BSim500 TS Evangelist Posts: 607   +1,222

    What's most amusing is when the same game is released simultaneously on Steam and GOG, and still all the pirate sites seem to deliberately offer the cracked DRM'd Steam version first vs the effortless DRM-free GOG installer almost as an intentional middle-finger to the devs...

    As for the death of downloadable demo's, despite the fake claims of "too much effort, don't need them anymore with Youtube, etc", in reality it's because developers quickly found out (especially during the increasingly consolization / bad-port years) that they harm bad games more than reward good ones. ie, great games sell well anyway purely through word of mouth. But bad ones where the gameplay doesn't match the hype, or they're released in a half-broken state or are over-consolized / dumbed down sequels, etc, will quickly be shown up in all their "glory". Same reason why they aggressively push pre-orders (and related pre-order bonuses trashy bribes) combined with review embargoes - it's all about getting you habitualized into making uninformed purchase decisions before you actually find out what the game is like for real...
    DAOWAce, Cal Jeffrey, Jamlad and 3 others like this.
  5. RevD14

    RevD14 TS Booster Posts: 92   +96

    I would pirate Shadow of War if I had enough time for games anymore just to put up the middle finger to the publisher (and devs?) for putting in microtransactions in a full price single player game.
    Last edited: Oct 24, 2017
    Alex Voinica and Transparent like this.
  6. seefizzle

    seefizzle TS Evangelist Posts: 415   +288

    The first and foremost result of DRM measures is that they will be a pain in the *** for paying users. After that, they may or may not block a certain amount of piracy for a period of time.

    The answer truly is to build a great product, and price it reasonably. If it's super easy for me to get your game / music / movie for a reasonable price I'll gladly pay. If you feel like extorting me for some exorbitant amount and make me jump through numerous hoops in the process... I'll gladly torrent or just skip your media in the first place.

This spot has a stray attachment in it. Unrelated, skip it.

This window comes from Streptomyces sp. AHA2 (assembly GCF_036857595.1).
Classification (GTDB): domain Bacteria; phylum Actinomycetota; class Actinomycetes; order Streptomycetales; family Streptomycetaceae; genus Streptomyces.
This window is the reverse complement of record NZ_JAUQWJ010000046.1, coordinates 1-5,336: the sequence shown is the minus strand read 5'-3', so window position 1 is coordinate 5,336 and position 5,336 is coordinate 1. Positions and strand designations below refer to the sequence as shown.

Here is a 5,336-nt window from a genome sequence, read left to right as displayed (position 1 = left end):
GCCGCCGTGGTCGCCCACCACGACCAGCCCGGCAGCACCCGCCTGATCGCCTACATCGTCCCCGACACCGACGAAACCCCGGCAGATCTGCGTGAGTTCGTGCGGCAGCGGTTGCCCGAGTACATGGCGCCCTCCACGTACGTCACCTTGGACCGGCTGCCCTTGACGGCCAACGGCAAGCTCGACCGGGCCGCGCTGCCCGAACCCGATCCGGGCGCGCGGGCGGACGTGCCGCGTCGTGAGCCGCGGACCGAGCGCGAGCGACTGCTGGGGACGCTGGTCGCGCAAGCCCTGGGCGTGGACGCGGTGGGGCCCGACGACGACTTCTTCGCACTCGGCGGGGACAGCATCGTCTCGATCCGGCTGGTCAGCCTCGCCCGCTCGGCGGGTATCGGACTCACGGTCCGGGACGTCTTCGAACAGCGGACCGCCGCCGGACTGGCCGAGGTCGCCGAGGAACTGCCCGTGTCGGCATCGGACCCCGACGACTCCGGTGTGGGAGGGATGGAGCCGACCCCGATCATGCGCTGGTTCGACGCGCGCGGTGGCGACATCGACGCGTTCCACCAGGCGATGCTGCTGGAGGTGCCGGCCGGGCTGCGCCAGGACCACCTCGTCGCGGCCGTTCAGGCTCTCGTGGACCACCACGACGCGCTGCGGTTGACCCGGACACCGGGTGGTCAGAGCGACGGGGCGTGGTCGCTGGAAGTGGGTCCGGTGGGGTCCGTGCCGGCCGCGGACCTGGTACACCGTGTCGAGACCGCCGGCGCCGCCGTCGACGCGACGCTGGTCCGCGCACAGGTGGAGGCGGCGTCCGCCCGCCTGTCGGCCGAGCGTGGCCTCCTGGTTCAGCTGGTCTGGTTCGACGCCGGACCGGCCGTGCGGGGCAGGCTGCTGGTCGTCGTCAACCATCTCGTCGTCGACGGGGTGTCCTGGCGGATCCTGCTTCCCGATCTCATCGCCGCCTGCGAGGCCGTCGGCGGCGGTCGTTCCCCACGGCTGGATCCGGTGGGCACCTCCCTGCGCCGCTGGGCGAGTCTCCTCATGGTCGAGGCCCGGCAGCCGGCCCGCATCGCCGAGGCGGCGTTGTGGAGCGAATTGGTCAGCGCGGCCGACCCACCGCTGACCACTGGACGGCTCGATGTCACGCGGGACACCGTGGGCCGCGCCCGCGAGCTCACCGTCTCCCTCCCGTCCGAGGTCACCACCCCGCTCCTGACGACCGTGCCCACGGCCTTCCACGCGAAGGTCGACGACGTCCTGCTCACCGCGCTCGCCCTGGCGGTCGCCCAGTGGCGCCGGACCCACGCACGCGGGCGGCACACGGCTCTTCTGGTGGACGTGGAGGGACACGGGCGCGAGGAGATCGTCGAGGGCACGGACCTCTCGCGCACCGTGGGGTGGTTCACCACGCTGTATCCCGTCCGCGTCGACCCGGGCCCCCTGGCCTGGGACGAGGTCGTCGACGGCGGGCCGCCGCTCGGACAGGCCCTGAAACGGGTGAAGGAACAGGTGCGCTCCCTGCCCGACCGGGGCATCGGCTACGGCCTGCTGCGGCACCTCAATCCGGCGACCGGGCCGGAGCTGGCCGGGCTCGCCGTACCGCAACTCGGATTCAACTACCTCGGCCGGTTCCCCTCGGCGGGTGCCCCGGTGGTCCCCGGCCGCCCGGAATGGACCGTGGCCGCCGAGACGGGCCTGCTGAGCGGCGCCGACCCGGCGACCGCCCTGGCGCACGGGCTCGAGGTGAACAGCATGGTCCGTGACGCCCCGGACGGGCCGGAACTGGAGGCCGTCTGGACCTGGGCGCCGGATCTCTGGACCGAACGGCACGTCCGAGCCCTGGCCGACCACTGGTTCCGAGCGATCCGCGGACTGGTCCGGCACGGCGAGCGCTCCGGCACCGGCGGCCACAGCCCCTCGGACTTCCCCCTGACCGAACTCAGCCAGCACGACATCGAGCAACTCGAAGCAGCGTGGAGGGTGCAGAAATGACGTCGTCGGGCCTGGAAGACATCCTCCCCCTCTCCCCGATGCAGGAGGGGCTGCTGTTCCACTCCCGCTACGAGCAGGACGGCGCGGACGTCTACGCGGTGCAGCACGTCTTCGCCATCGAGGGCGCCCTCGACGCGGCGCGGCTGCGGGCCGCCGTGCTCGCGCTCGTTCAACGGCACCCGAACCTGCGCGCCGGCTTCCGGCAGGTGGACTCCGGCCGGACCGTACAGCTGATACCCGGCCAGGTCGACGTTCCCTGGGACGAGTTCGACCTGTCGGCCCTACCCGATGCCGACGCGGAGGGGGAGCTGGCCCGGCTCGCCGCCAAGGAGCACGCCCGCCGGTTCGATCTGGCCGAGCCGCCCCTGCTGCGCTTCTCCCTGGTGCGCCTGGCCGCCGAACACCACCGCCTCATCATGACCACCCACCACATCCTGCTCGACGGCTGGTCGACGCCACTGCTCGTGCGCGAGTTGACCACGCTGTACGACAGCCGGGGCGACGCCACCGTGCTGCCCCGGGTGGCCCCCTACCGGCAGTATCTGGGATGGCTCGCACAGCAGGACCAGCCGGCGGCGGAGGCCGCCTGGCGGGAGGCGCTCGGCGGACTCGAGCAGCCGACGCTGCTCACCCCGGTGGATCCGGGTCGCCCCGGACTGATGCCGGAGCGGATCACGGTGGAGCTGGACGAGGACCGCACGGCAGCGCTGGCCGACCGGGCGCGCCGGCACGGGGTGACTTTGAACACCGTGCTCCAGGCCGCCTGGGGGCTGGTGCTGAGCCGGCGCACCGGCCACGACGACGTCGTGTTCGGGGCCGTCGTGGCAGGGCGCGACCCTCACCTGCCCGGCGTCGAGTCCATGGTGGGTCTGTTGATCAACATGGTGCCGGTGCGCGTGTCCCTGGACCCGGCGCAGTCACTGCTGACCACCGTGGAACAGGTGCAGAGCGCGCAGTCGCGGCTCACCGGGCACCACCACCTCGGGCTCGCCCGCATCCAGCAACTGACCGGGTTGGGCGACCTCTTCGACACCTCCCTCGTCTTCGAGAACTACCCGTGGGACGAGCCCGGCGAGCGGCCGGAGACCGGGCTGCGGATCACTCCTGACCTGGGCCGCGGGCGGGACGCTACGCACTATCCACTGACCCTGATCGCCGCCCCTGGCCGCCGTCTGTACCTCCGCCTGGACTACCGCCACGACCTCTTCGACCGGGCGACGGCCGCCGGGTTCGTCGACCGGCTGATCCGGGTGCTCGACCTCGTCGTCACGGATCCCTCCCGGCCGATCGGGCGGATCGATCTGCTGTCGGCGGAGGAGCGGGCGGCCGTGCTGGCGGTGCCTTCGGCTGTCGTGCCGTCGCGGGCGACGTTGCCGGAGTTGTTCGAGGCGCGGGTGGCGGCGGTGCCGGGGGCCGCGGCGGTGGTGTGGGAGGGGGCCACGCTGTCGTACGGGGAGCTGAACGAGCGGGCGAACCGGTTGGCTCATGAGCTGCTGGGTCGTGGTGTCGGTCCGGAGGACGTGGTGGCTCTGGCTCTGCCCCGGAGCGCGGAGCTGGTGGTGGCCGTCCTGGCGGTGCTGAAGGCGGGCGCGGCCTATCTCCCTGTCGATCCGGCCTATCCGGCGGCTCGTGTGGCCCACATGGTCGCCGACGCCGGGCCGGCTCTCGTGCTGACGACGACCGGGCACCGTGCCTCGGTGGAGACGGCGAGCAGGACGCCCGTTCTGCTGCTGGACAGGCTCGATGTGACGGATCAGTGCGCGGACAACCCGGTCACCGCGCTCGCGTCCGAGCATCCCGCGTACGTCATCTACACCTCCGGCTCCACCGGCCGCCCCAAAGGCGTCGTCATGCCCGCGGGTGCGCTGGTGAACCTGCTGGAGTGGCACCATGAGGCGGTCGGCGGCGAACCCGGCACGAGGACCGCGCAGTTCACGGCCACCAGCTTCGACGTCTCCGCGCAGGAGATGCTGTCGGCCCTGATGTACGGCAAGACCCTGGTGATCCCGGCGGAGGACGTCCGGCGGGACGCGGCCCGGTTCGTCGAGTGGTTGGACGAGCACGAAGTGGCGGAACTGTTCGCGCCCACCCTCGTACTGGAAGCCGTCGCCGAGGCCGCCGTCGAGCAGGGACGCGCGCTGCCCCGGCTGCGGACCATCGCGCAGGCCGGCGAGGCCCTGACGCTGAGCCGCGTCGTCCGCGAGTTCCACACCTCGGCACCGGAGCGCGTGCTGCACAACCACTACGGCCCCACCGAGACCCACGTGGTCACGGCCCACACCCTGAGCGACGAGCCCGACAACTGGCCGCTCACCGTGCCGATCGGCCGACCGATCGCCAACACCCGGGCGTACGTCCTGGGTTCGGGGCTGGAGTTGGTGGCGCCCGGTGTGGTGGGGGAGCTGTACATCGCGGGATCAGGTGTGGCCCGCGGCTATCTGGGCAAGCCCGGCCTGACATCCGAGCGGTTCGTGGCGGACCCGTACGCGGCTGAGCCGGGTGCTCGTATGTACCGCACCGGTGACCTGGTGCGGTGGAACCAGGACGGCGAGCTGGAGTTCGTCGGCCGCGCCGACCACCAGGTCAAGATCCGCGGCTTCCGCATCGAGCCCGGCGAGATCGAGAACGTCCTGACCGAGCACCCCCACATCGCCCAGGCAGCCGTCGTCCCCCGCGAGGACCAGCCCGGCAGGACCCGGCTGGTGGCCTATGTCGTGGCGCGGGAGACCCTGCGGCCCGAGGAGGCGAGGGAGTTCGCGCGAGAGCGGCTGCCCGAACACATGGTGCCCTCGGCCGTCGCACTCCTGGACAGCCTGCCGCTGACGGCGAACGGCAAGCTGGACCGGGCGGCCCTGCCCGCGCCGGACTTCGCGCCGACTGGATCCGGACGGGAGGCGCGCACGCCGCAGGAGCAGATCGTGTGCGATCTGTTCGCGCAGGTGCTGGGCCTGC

7. Theinsanegamer

    Theinsanegamer TS Evangelist Posts: 1,550   +1,767

    Except there is 0 evidence that DRM helps at all. hurting sales, OTOH....

    Pirates gonna pirate. If a game isnt cracked for a week, pirates arnt going to go "ah well, it isnt cracked yet, I might as well buy it". Spending that effort on better gameplay/content would give better returns, but then they couldnt blame the boogeyman of piracy when their games flop because they suck.
    Skjorn and Reehahs like this.
  8. Zeeed

    Zeeed TS Rookie

  9. Skidmarksdeluxe

    Skidmarksdeluxe TS Evangelist Posts: 8,647   +3,286

    "Denuvo-protected games now being cracked only hours after release".
    What's taking the hacker/crackers so long? Are they on holiday again? Games with fancy DRM are usually considered cracked before they're even conceived by the studios.
  10. Skjorn

    Skjorn TS Maniac Posts: 345   +195


    Except there is 0 evidence that DRM helps at all. hurting sales, OTOH....

    Pirates gonna pirate. If a game isnt cracked for a week, pirates arnt going to go "ah well, it isnt cracked yet, I might as well buy it".[/QUOTE]

    Now pirates know games are getting cracked within a week so there goes the dev's "sales window".
    I purposely wait for games to be cracked witha few updates unless its something I really want. The last SP only game I purchased before actually playing was Fallout4.
    Cracked games also don't have denuvo constantly checking itself and making a game run poorly. GOG FTW.